India’s GDP growth controversy points to deeper problems over economic advisory in the country..

One expected lots of analysis post Subramaniam’s paper but the choice of words is appalling. After accusing his research of intellectual treason, another economist wrote the following:

The Indian statistical process is robust, independent and continually improving. More can and should be done to strengthen it and its advisory committees but bringing in outside experts who do not understand the economy can be counter-productive.

Ouch!

What is even more worrisome is how the two authors are part of economic advisory. One is part of PM’s Economic Advisory Council and another is one of the several co-authors of PM EAC’ report questioning the analysis. And for all you know, PM’s EAC has people who would be considered as foreign experts. Infact, that is one of the most important criteria for getting economic policy positions in India!

This should not be acceptable. I really do not know why the established media houses agreed to publish such words. Moreover, one expects better judgement for those holding offices of power. Criticise something threadbare but one has to maintain some decorum.

Though, it points to even a larger point. One is increasingly seeing how economic advice is getting politicised. Anyone who becomes an economic adviser to the government is seen as being accountable to the government at power and not to the country at large. The job of the adviser is not seen as providing any economic advice but stand-up for the government at all costs.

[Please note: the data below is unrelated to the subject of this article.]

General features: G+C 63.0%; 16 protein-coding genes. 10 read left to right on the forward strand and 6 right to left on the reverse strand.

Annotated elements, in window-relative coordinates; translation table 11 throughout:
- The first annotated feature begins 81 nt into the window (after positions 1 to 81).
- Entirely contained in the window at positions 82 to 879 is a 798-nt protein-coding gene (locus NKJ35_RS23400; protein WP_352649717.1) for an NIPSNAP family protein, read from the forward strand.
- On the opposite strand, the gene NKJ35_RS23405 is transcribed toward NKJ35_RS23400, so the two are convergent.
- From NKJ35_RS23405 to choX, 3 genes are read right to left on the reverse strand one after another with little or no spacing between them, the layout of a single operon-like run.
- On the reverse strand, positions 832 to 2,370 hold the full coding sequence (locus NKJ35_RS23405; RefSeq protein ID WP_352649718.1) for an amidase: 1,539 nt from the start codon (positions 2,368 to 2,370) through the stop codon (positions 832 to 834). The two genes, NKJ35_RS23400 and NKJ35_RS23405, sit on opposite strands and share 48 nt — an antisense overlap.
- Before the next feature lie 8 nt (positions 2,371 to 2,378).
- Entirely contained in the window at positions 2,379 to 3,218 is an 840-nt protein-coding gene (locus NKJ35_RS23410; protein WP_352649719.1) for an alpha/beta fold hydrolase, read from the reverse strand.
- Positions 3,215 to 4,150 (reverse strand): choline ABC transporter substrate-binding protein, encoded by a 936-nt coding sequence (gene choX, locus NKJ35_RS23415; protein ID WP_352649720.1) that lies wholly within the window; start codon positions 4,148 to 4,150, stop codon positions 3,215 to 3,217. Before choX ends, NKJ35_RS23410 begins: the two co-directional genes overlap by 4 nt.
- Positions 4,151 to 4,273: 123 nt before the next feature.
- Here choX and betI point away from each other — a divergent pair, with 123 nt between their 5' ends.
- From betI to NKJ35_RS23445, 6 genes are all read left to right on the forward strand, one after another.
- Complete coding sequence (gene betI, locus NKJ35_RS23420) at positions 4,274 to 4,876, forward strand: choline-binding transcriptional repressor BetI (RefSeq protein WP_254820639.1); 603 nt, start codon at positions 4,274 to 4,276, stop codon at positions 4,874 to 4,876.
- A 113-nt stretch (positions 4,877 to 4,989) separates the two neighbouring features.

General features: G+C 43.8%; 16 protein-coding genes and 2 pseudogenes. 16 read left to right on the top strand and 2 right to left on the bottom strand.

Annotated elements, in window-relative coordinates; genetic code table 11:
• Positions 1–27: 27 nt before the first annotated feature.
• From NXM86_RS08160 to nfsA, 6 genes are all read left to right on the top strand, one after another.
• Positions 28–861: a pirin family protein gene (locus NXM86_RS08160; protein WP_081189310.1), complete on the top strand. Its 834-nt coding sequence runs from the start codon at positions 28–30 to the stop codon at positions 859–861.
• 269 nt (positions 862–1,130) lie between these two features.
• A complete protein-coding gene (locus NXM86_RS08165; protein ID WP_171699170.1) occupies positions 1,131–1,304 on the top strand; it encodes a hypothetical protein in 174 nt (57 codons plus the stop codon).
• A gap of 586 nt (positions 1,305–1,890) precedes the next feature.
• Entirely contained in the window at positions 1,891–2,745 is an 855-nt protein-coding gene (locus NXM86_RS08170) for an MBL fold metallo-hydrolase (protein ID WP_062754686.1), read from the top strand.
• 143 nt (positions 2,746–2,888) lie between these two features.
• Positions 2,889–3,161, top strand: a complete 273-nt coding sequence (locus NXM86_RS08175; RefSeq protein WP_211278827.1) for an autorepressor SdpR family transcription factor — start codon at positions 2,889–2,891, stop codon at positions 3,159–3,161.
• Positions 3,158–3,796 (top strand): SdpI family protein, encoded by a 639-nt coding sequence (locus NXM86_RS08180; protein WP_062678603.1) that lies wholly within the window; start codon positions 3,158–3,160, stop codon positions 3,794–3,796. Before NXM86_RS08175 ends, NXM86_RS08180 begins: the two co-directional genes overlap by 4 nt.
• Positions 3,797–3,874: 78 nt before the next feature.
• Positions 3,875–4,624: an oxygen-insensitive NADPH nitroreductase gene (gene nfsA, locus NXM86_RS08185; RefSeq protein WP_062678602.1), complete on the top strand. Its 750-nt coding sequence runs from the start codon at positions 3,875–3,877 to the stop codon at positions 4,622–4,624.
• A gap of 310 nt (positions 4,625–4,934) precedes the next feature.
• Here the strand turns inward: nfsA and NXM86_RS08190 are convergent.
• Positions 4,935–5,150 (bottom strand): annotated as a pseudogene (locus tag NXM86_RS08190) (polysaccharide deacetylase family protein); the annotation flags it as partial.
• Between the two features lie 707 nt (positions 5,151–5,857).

Infact, it is fine if governments think that way. What becomes a bigger problem is when advisers also think and signal in the same direction.

Let us imagine that Arvind Subramaniam actually said the opposite using similar analysis: India’s GDP growth rate is underestimated by 2.5%. One is wondering whether EAC and its members would write similar articles criticising the approach? Most likely not and they would have celebrated the paper. But then that is the role of the adviser. To keep guiding on the right path. If AS’s paper follows poor methodology, it should be criticised either way.

Somehow the contract between Principal and Agent has weakened and does not inspire any confidence. This does not augur well for Indian economy at all.

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2 Responses to “India’s GDP growth controversy points to deeper problems over economic advisory in the country..”

  1. Pratik Datta Says:

    short of calling AS “anti-national”, they have alleged all kinds of things… including “charging” him for relying on data provided by a private company! every profession in India seems to be inching towards the advanced stage of decay that the legal profession is in…

  2. Anantha Nageswaran Says:

    A good post.

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